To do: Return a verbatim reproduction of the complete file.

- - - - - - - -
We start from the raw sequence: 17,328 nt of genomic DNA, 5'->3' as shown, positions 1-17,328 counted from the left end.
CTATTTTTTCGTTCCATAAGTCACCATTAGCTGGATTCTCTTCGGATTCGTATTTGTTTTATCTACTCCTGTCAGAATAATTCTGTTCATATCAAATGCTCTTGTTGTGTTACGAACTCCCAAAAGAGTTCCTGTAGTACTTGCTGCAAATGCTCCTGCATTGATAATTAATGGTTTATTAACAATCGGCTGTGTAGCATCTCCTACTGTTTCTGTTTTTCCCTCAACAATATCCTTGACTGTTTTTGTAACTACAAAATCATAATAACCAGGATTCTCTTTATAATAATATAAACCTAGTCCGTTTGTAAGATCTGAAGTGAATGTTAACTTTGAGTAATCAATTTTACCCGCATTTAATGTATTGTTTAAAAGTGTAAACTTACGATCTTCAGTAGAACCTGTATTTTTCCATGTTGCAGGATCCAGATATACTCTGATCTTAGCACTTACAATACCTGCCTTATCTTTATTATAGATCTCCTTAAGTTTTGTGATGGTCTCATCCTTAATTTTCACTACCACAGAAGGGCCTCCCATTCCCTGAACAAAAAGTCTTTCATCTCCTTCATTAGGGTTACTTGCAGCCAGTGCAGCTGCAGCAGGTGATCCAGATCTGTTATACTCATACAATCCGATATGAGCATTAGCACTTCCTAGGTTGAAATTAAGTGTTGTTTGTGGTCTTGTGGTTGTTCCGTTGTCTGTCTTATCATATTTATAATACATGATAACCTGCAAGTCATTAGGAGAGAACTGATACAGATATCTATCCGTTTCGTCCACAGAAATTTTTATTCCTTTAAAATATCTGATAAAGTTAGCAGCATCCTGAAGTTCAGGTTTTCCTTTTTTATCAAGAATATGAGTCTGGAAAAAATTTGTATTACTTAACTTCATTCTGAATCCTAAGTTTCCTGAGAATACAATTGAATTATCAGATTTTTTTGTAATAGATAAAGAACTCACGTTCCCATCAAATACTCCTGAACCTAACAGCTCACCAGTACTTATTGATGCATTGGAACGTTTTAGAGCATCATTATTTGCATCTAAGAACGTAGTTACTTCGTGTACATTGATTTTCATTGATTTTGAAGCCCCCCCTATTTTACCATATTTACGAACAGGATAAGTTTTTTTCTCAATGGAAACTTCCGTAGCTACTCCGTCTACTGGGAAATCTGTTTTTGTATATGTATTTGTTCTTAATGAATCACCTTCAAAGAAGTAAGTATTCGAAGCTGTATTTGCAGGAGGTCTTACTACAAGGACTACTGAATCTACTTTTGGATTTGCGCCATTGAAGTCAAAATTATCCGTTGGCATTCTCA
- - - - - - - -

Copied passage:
We start from the raw sequence: 17,328 nt of genomic DNA, 5'->3' as shown, positions 1-17,328 counted from the left end.
CTATTTTTTCGTTCCATAAGTCACCATTAGCTGGATTCTCTTCGGATTCGTATTTGTTTTATCTACTCCTGTCAGAATAATTCTGTTCATATCAAATGCTCTTGTTGTGTTACGAACTCCCAAAAGAGTTCCTGTAGTACTTGCTGCAAATGCTCCTGCATTGATAATTAATGGTTTATTAACAATCGGCTGTGTAGCATCTCCTACTGTTTCTGTTTTTCCCTCAACAATATCCTTGACTGTTTTTGTAACTACAAAATCATAATAACCAGGATTCTCTTTATAATAATATAAACCTAGTCCGTTTGTAAGATCTGAAGTGAATGTTAACTTTGAGTAATCAATTTTACCCGCATTTAATGTATTGTTTAAAAGTGTAAACTTACGATCTTCAGTAGAACCTGTATTTTTCCATGTTGCAGGATCCAGATATACTCTGATCTTAGCACTTACAATACCTGCCTTATCTTTATTATAGATCTCCTTAAGTTTTGTGATGGTCTCATCCTTAATTTTCACTACCACAGAAGGGCCTCCCATTCCCTGAACAAAAAGTCTTTCATCTCCTTCATTAGGGTTACTTGCAGCCAGTGCAGCTGCAGCAGGTGATCCAGATCTGTTATACTCATACAATCCGATATGAGCATTAGCACTTCCTAGGTTGAAATTAAGTGTTGTTTGTGGTCTTGTGGTTGTTCCGTTGTCTGTCTTATCATATTTATAATACATGATAACCTGCAAGTCATTAGGAGAGAACTGATACAGATATCTATCCGTTTCGTCCACAGAAATTTTTATTCCTTTAAAATATCTGATAAAGTTAGCAGCATCCTGAAGTTCAGGTTTTCCTTTTTTATCAAGAATATGAGTCTGGAAAAAATTTGTATTACTTAACTTCATTCTGAATCCTAAGTTTCCTGAGAATACAATTGAATTATCAGATTTTTTTGTAATAGATAAAGAACTCACGTTCCCATCAAATACTCCTGAACCTAACAGCTCACCAGTACTTATTGATGCATTGGAACGTTTTAGAGCATCATTATTTGCATCTAAGAACGTAGTTACTTCGTGTACATTGATTTTCATTGATTTTGAAGCCCCCCCTATTTTACCATATTTACGAACAGGATAAGTTTTTTTCTCAATGGAAACTTCCGTAGCTACTCCGTCTACTGGGAAATCTGTTTTTGTATATGTATTTGTTCTTAATGAATCACCTTCAAAGAAGTAAGTATTCGAAGCTGTATTTGCAGGAGGTCTTACTACAAGGACTACTGAATCTACTTTTGGATTTGCGCCATTGAAGTCAAAATTATCCGTTGGCATTCTCA